Hollywood's Last Survivors: Bill Harvey's Journey

Bill Harvey
Wesley Mann/The Hollywood Reporter

Bill Harvey 

Seventy years ago, the Holocaust ended. Only 11 people who lived through it remain from the world of entertainment. Here is one story.

Bill Harvey was as close to death as a human being can be. He already had survived a stint at Auschwitz, months of forced labor, barefoot death marches, and then, early in 1945, he and other prisoners were crammed into a frigid cattle car for transport from Poland to the Buchenwald concentration camp in Germany. He lost consciousness and woke up five days later in the barracks, barely able to move. There, he was told that someone had pulled his body out of a pile of corpses stacked by Buchenwald’s crematorium. “I was frozen; they thought I was dead,” he recalls. “I was the age of 21. I weighed 72 pounds.”

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Now 91, he harbors no hatred for the Germans. “My humble explanation for all the tragedies and the bad people who want just to kill is that maybe there have to be some bad things in order to appreci­ate all the good things that this world gives you,” says Harvey, who went on to be a cosmetologist to the stars, working in New York before coming to Los Angeles in 1950. He owned two salons, including the Continental House of Beauty in Beverly Hills, doing hair for Judy Garland, Mary Martin, Zsa Zsa Gabor and a young Liza Minnelli.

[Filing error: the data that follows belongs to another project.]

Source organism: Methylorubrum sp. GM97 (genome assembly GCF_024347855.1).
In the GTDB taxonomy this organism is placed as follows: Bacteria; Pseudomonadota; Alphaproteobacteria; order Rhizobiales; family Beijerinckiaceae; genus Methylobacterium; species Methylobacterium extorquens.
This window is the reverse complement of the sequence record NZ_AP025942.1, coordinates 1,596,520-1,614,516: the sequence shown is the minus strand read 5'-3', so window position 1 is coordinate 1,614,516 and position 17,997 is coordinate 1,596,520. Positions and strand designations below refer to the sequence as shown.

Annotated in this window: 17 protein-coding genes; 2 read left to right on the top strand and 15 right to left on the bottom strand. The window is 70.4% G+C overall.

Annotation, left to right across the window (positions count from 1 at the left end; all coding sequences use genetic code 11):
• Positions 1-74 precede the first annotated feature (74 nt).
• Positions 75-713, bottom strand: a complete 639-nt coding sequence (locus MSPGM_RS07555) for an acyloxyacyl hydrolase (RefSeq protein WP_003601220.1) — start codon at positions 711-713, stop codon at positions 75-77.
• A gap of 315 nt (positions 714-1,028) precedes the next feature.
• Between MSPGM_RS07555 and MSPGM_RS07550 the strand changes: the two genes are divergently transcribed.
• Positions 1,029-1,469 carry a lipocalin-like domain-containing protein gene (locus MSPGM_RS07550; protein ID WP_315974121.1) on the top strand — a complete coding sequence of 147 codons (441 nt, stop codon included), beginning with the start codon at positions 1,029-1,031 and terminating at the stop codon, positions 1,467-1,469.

One of six children, Harvey grew up in a wine­growing region in Czechoslovakia. Life was not easy — his father was always ill, his mother supported the family as a dressmaker and Harvey started working at a vineyard when he was 10. Two years later, Harvey heard Hitler on the radio: “He said, ‘I’m going to kill every Jew in this world.’ ”

Those words seemed very real on a day seven years later, when the Germans knocked on their door and gave the family five minutes to gather a few possessions and leave. The next stop was a ghetto, and six weeks later, they were crammed into a cattle car bound for Poland. “I cannot tell you what a terrible journey it was,” recalls Harvey, weeping as he remembers his arrival at Auschwitz. “It looked like a Twilight Zone. Big chimneys going to the sky. Smoke was going all over. We didn’t know where the smoke was coming from — that they were burning human beings.” On that awful day, Harvey lost his mother, his aunt and many cousins. And the next 18 months were filled with suffering.

Though recalling his Holocaust experience is wrenching, Harvey feels he has “no choice” but to share it. “This story can­ not die,” he says. “I have to be strong enough to tell it.”

This article originally appeared in The Hollywood Reporter.


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